pick something up
1. Lit. to lift up or raise something from a lower place. Please help me pick this stuff up off the pavement. Pick up every bit of it!
2. Fig. to tidy up or clean up a room or some other place. Let's pick this room up in a hurry. I want you to pick up the entire house.
3. Fig. to find, purchase, or acquire something. Where did you pick that up? I picked up this tool at the hardware store.
4. Fig. to learn something. I pick languages up easily. I picked up a lot of knowledge about music from my brother.
5. Fig. to cause something to go faster, especially music. All right, let's pick up the tempo and get it moving faster. Okay, get moving. Pick it up!
6. Fig. to resume something. Pick it up right where you stopped. I'll have to pick up my work where I left off.
7. Fig. to receive radio signals; to bring something into view. I can just pick it up with a powerful telescope. I can hardly pick up a signal.
8. Fig. to find a trail or route. The dogs finally picked the scent up. You should pick up highway 80 in a few miles.
1. to tidy up. (See also pick up (after someone or something).) When you finish playing, you have to pick up. Please pick up after yourself.
2. to get busy; to go faster. Things usually pick up around here about 8:00. I hope business picks up a little later. It's boring here.
1. Lift, take up by hand, as in Please pick up that book from the floor. [Early 1300s]
2. Collect or gather, as in First they had to pick up the pieces of broken glass.
3. Tidy, put in order, as in Let's pick up the bedroom, or I'm always picking up after Pat. [Mid-1800s]
4. Take on passengers or freight, as in The bus picks up commuters at three stops.
5. Acquire casually, get without great effort or by accident. For example, I picked up a nice coat at the sale, or She had no trouble picking up French. This usage is even extended to contracting diseases, as in I think I picked up the baby's cold. [Early 1500s]
6. Claim, as in He picked up his laundry every Friday.
7. Buy, as in Please pick up some wine at the store on your way home.
8. pick up the bill or check or tab . Accept a charge in order to pay it, as in They always wait for us to pick up the tab. [Colloquial; mid-1900s]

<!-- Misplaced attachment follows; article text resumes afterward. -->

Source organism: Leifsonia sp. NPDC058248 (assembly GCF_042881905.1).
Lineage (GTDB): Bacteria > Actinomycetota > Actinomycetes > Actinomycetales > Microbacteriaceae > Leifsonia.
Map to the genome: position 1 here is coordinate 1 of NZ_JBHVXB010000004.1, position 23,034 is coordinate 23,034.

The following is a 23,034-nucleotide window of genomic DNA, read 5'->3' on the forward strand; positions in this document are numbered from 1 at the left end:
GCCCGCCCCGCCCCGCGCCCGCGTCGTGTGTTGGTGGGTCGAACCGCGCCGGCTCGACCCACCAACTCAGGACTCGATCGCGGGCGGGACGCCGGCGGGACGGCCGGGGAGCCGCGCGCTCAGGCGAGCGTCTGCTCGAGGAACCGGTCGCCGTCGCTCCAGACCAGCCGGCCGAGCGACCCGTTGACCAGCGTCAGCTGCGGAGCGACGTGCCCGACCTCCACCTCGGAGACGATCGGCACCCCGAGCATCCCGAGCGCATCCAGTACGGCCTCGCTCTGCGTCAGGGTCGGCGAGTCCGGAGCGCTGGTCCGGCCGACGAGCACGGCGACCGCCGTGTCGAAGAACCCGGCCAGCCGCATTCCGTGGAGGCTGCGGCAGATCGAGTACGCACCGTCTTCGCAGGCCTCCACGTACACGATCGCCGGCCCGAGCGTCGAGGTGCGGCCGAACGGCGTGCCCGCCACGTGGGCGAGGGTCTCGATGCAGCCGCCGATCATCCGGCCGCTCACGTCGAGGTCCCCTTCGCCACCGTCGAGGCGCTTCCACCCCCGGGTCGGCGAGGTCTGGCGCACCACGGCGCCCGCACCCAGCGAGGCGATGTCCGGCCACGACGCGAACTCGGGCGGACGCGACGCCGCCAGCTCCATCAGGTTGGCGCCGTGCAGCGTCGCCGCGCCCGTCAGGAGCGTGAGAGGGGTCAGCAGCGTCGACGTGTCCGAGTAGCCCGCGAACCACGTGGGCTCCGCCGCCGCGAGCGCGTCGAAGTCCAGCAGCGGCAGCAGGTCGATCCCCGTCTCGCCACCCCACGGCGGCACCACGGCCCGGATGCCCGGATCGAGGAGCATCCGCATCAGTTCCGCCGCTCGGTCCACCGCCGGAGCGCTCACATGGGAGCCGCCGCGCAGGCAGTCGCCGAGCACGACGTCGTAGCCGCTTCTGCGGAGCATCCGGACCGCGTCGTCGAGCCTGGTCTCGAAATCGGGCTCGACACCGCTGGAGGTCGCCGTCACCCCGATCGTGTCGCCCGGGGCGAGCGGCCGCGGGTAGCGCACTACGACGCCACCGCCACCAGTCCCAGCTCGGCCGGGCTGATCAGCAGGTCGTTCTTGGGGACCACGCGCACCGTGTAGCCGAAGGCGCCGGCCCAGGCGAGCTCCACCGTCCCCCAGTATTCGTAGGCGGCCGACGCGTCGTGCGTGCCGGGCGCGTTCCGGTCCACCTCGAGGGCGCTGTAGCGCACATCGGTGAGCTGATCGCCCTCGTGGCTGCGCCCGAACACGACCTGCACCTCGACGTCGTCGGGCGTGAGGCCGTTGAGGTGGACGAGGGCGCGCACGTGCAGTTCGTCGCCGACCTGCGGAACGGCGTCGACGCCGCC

9. Increase speed or rate, as in The plane picked up speed, or The conductor told the strings to pick up the tempo.
10. Gain, as in They picked up five yards on that pass play.
11. Take into custody, apprehend, as in The police picked him up for burglary. [Colloquial; second half of 1800s]
12. Make a casual acquaintance with, especially in anticipation of sexual relations, as in A stranger tried to pick her up at the bus station. [Slang; late 1800s]
13. Come upon, find, detect, as in The dog picked up the scent, or They picked up two submarines on sonar, or I can't pick up that station on the car radio.
14. Resume, as in Let's pick up the conversation after lunch.
15. Improve or cause to improve in condition or activity, as in Sales picked up last fall, or He picked up quickly after he got home from the hospital, or A cup of coffee will pick you up. [1700s]
16. Gather one's belongings, as in She just picked up and left him.
17. pick oneself up. Recover from a fall or other mishap, as in Jim picked himself up and stood there waiting. [Mid-1800s] Also see the subsequent entries beginning with pick up.
1. To lift something or someone up, especially with the hands: He bent over and picked the child up. She hasn't picked up the violin in years. I picked up the phone and answered it. After the tackle, I picked myself up off the ground and walked to the scrimmage line.
2. To collect someone; call for someone: He left to pick up the children from school. I'll stop by your house at 8:00 and pick you up for the movie.
3. To collect or gather something: We picked up all the trash after the barbecue. Please pick your toys up so I can vacuum.
4. To tidy up some thing or place: You can't go outside until you pick up your room. I'm tired of picking up after you.
5. To take on passengers or freight, as of a vehicle: The bus picks up commuters at five stops. The truck will pick its cargo up in Miami.
6. To purchase something casually or by chance: Let's pick up a couple of magazines for the train ride. I picked this coat up at the sale.
7. To acquire knowledge or habits through practice or experience: My parents were afraid that I would pick up bad habits at summer camp. She never studied French in school—she just picked it up when she was working in Paris.
8. To claim something: She picked up her car at the repair shop. He dropped off his clothes at the dry cleaners and picked them up the following day.
9. To improve in condition or activity: Sales picked up last fall.
10. To acquire speed: The wind is starting to pick up. The bike picks up speed on the hill.
11. To cause some speed or rate to increase: The runners picked up the pace. Improvements to efficiency have picked the rate of production up.
12. To contract something, as a disease: I picked up a rare disease while I was traveling in Asia. The children must have picked the virus up at school.
13. To earn, gain, or garner something: Qualified specialists can pick up over $100 an hour.
14. To take someone into custody; arrest someone: The agents picked up two of the smugglers at the border. The police picked me up for questioning.
15. Vulgar Slang To make casual acquaintance with someone, usually in anticipation of sexual relations.
16. To detect something: The crew picked up two submarines on sonar. The signal is so weak that only a special antenna can pick it up. The dogs picked up the scent of the ducks.
17. pick up on To notice something: I picked up on my roommate's bad mood and left him alone.
18. To continue with something after a break: Let's pick up the discussion after lunch. She opened the book and picked the story up where she left off. The sequel picks up ten years after the death of the character in the last book.
19. To prepare a sudden departure: She just picked up and left without telling anyone.